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“To my Grandmom Betta and my Mom Agape, who were my cooking teachers, but above all my life teachers”. Nilvana
The arrival of spring would mean that men had to go back to the hard work in the fields, but also that the winter supplies were starting to run low. At the same time however, the earth would begin to offer fruit and vegetables which became the main ingredient of the meals.
Baggiana is a spring recipe, a simple dish with seasonal vegetables and herbs, made in terracotta cookware over low heat, to keep all the juice of the vegetables and both taste and nutritional properties.
- gr. 700 fresh peeled broad beans
- Cut beets
- 4 slices of bacon
- 4 spoons of Agape extra virgin olive oil
- A few fresh garlic leaves
- Salt and Pepper
In a large terracotta pan, fry the bacon cut into strips with oil and minced fresh garlic. Add the broad beans and mix them. Add the beets and a pinch of coarse salt. Close the pan with a lid and cook over low heat, adding a little water if necessary, until the beans are cooked. Before serving, season with a sprinkling of pepper.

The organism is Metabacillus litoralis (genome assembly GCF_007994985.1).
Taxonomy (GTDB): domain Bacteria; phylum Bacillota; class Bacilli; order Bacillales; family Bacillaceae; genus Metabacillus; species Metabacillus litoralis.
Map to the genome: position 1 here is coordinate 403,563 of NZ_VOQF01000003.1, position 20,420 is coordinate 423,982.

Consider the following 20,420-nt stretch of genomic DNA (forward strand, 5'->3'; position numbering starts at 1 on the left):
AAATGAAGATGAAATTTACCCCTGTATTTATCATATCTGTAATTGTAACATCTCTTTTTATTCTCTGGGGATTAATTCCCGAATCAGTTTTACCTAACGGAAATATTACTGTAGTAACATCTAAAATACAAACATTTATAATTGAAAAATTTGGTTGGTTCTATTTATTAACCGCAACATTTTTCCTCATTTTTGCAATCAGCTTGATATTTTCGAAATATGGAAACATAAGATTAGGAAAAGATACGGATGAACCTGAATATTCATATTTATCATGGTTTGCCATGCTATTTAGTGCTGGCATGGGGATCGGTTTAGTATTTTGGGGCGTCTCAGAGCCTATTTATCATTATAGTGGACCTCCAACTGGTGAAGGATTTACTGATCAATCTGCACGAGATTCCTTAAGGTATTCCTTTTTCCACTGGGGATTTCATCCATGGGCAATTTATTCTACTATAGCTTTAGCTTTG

Nuts and breadcrumbs Spaghetti
We would normally have this dish on days of fasting and abstinence, because it is a very poor recipe that fully matches with the spirit of penance required on these occasions.
- 400 gr dried spaghetti
- 4 table spoons of Agape extra virgin olive oil
- 50 gr breadcrumbs
- 8 walnut kernel
- 1 clove of garlic
- Chilli (optional)
Heat the oil in a frying pan. Add the garlic and chilli and fry until the garlic is starting to color. If you prefer remove the garlic and the chilli, then add the breadcrumbs stirring occasionally until it gets lightly brown. Meanwhile, cook the pasta in a saucepan of boiling salted water, drain it when the spaghetti are “al dente”, add them to the pan with a splash of the water it was cooked in and the walnuts coarsely chopped. Serve topped with a drizzle of oil.
At the arrival of Spring, proteins and winter supplies begin to run low. For this reason, if there was a storm or even just a few drops of rain, men would go out early in the morning in search of snails. At home, after letting them drain for a few days, my grandmother and mother slowly cooked them in a saucepan with sautéed garlic and wild fennel and with the final addition of wine and tomato.
- 500 g of clean snails
- 1/2 glass Agape extra virgin olive oil
- 2 cloves of garlic (if available, fresh garlic leaves would be better)
- Wild fennel
- 500 gr chopped tomatoes
- 1/2 glass white wine
In a large pan, sauté the minced garlic and the chopped fennel in heated oil for a few minutes. Add the snails and stir them frequently to ensure they don’t burn. Pour the wine and when it has evaporated, add the chopped tomatoes and the chilli.
Lower the heat, season with salt and stir gently with a wooden spoon. Add a glass of warm water, cover the pan and let cook the snails for about 2 hours.